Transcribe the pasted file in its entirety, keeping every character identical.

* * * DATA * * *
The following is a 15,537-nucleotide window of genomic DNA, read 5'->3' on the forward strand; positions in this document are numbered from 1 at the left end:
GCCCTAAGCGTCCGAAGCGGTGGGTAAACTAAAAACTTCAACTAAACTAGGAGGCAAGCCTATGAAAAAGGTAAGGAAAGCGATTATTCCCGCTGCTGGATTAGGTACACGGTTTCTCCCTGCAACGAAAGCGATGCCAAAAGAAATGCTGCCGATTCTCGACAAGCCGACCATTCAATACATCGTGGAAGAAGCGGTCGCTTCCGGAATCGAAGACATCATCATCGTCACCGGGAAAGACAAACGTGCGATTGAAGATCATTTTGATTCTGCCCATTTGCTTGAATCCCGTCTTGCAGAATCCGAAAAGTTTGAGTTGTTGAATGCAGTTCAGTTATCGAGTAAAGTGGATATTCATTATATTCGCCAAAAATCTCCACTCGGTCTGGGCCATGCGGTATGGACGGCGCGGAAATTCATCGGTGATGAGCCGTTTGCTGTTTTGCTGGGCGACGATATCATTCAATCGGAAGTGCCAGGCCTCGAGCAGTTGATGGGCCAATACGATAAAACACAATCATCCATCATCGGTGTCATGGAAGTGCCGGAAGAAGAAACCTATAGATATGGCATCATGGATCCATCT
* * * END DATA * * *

The following is a 15,537-nucleotide window of genomic DNA, read 5'->3' on the forward strand; positions in this document are numbered from 1 at the left end:
GCCCTAAGCGTCCGAAGCGGTGGGTAAACTAAAAACTTCAACTAAACTAGGAGGCAAGCCTATGAAAAAGGTAAGGAAAGCGATTATTCCCGCTGCTGGATTAGGTACACGGTTTCTCCCTGCAACGAAAGCGATGCCAAAAGAAATGCTGCCGATTCTCGACAAGCCGACCATTCAATACATCGTGGAAGAAGCGGTCGCTTCCGGAATCGAAGACATCATCATCGTCACCGGGAAAGACAAACGTGCGATTGAAGATCATTTTGATTCTGCCCATTTGCTTGAATCCCGTCTTGCAGAATCCGAAAAGTTTGAGTTGTTGAATGCAGTTCAGTTATCGAGTAAAGTGGATATTCATTATATTCGCCAAAAATCTCCACTCGGTCTGGGCCATGCGGTATGGACGGCGCGGAAATTCATCGGTGATGAGCCGTTTGCTGTTTTGCTGGGCGACGATATCATTCAATCGGAAGTGCCAGGCCTCGAGCAGTTGATGGGCCAATACGATAAAACACAATCATCCATCATCGGTGTCATGGAAGTGCCGGAAGAAGAAACCTATAGATATGGCATCATGGATCCATCT